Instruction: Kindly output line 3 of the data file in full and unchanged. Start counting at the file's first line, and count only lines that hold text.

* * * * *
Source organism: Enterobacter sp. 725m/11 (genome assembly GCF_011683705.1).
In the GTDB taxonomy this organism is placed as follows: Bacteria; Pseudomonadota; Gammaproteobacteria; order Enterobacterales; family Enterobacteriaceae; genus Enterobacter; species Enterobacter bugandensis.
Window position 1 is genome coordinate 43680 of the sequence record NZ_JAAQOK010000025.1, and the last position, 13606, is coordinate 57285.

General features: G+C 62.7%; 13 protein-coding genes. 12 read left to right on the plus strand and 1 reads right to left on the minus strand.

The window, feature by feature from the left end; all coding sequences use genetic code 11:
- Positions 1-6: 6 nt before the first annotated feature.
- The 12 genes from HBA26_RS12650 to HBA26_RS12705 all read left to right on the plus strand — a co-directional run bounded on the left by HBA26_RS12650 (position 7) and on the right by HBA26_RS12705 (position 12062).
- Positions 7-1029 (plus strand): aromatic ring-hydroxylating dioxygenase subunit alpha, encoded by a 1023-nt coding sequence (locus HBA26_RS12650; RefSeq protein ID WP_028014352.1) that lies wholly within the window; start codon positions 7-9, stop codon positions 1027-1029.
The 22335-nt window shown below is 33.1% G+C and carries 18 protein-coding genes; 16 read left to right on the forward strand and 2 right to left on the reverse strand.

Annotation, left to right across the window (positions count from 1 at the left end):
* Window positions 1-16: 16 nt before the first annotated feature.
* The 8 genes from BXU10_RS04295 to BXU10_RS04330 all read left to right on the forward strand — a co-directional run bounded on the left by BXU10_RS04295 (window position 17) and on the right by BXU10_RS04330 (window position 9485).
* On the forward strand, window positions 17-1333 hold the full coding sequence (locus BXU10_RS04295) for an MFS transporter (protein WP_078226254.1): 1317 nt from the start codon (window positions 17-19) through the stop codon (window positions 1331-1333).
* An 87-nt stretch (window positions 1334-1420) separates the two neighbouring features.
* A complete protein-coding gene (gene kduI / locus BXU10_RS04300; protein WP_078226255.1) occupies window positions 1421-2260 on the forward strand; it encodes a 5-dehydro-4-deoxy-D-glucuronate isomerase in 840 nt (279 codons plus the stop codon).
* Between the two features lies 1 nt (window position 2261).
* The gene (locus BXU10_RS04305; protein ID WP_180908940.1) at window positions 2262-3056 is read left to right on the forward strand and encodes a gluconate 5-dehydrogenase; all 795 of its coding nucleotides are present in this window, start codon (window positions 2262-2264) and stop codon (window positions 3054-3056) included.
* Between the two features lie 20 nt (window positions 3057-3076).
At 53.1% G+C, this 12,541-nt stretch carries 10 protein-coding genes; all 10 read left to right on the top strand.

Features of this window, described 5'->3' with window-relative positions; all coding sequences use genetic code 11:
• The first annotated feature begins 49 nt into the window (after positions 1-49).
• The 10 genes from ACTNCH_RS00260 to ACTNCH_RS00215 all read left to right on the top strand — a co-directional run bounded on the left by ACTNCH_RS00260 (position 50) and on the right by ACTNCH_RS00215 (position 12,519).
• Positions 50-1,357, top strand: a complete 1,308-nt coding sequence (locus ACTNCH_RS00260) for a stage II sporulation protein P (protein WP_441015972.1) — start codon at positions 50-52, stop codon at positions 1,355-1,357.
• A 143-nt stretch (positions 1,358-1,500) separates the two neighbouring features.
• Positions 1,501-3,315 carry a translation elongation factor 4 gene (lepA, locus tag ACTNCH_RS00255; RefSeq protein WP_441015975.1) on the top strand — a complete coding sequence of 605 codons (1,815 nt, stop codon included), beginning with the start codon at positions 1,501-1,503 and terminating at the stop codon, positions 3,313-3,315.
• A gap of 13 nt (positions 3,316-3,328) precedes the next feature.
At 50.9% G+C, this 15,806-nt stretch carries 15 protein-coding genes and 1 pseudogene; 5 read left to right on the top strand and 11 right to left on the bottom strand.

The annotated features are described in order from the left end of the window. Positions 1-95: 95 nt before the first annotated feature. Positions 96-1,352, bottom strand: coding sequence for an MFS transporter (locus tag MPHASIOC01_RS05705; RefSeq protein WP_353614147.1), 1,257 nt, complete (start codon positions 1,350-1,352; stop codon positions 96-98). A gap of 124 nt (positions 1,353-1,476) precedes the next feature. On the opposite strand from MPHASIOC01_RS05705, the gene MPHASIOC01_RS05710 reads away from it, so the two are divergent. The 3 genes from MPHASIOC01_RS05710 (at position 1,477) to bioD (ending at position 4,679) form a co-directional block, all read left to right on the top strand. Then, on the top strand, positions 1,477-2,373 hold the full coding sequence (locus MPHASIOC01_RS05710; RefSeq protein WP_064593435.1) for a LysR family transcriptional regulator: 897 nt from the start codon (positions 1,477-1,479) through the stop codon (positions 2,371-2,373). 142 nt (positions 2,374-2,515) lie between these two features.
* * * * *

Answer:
Window position 1 is genome coordinate 43680 of the sequence record NZ_JAAQOK010000025.1, and the last position, 13606, is coordinate 57285.